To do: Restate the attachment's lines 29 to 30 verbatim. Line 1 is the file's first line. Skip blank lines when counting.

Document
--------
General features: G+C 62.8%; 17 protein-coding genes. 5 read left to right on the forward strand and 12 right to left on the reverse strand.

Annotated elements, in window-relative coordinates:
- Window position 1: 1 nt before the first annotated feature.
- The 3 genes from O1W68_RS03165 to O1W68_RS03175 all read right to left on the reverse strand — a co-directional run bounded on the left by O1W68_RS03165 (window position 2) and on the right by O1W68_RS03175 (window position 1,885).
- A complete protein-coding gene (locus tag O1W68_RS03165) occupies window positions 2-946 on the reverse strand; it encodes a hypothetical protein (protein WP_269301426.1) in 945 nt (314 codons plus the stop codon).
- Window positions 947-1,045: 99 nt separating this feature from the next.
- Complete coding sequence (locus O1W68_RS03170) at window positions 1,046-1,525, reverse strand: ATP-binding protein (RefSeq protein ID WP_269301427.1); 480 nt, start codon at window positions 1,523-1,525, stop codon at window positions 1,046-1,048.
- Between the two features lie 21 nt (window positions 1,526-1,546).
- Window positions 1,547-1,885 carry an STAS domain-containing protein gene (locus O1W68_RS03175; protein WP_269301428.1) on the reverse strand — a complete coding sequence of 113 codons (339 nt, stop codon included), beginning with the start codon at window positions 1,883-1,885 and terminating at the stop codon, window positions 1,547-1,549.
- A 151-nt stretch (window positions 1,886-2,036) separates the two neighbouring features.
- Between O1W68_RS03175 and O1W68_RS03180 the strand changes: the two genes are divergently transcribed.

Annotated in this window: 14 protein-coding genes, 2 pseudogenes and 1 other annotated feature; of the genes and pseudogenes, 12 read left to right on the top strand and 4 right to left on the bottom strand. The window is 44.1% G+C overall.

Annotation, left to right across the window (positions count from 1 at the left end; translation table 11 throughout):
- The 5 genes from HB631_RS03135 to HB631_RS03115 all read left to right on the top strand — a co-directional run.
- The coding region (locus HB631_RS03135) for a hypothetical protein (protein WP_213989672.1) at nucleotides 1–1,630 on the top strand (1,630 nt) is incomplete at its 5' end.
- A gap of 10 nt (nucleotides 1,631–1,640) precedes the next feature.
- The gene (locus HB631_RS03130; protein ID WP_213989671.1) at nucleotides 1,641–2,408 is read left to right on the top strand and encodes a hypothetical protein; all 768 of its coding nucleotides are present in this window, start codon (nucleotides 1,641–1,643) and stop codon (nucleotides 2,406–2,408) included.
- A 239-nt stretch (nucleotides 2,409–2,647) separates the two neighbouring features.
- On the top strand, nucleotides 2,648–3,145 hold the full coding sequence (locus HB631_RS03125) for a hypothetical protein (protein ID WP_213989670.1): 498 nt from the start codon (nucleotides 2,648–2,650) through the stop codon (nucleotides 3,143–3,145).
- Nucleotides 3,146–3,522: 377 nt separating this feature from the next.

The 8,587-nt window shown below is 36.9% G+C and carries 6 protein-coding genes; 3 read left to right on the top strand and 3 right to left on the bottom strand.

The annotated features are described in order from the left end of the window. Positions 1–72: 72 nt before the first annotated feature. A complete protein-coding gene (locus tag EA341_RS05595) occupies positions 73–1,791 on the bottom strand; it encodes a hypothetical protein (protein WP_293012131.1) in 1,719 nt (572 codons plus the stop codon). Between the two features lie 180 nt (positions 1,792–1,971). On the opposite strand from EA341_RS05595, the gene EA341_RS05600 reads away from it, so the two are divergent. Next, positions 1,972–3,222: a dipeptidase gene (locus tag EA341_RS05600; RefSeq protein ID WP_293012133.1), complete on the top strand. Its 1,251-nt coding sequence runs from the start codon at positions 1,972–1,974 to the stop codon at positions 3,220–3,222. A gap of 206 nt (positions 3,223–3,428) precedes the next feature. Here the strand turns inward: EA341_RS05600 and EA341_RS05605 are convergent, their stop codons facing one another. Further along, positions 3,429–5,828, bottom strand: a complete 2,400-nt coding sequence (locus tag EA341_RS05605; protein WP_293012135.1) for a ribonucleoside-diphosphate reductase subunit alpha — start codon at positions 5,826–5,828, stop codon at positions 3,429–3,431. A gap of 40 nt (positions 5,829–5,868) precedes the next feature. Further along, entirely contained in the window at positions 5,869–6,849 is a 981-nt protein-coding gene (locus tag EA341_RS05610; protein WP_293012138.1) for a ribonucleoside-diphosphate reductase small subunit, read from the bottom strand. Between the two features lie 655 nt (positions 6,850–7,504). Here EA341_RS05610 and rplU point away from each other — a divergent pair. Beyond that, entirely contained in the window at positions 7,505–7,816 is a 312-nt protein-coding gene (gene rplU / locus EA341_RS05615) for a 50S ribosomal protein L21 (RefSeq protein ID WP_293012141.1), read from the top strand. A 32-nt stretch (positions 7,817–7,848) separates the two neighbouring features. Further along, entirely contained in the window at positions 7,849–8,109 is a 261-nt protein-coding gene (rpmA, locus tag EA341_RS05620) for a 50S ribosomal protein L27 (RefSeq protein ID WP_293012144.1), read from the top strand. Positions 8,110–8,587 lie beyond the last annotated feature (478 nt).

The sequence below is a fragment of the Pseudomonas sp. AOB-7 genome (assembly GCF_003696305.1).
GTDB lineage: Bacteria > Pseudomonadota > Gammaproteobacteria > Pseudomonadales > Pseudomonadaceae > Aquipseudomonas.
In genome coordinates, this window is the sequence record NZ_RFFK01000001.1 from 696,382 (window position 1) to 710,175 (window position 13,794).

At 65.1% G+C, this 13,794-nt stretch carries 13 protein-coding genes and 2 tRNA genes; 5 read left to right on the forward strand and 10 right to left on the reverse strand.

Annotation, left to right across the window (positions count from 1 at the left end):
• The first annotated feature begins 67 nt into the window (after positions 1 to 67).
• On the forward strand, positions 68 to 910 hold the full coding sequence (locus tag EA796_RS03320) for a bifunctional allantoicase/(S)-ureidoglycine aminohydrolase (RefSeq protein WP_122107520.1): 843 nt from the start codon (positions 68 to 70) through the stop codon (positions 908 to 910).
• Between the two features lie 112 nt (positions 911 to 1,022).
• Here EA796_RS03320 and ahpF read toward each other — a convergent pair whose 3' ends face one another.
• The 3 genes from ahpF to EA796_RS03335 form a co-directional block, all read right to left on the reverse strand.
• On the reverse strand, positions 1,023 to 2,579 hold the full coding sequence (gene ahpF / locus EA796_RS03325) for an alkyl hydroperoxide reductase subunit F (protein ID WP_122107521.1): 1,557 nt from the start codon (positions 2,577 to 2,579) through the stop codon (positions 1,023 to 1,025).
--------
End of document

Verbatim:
• On the forward strand, positions 68 to 910 hold the full coding sequence (locus tag EA796_RS03320) for a bifunctional allantoicase/(S)-ureidoglycine aminohydrolase (RefSeq protein WP_122107520.1): 843 nt from the start codon (positions 68 to 70) through the stop codon (positions 908 to 910).
• Between the two features lie 112 nt (positions 911 to 1,022).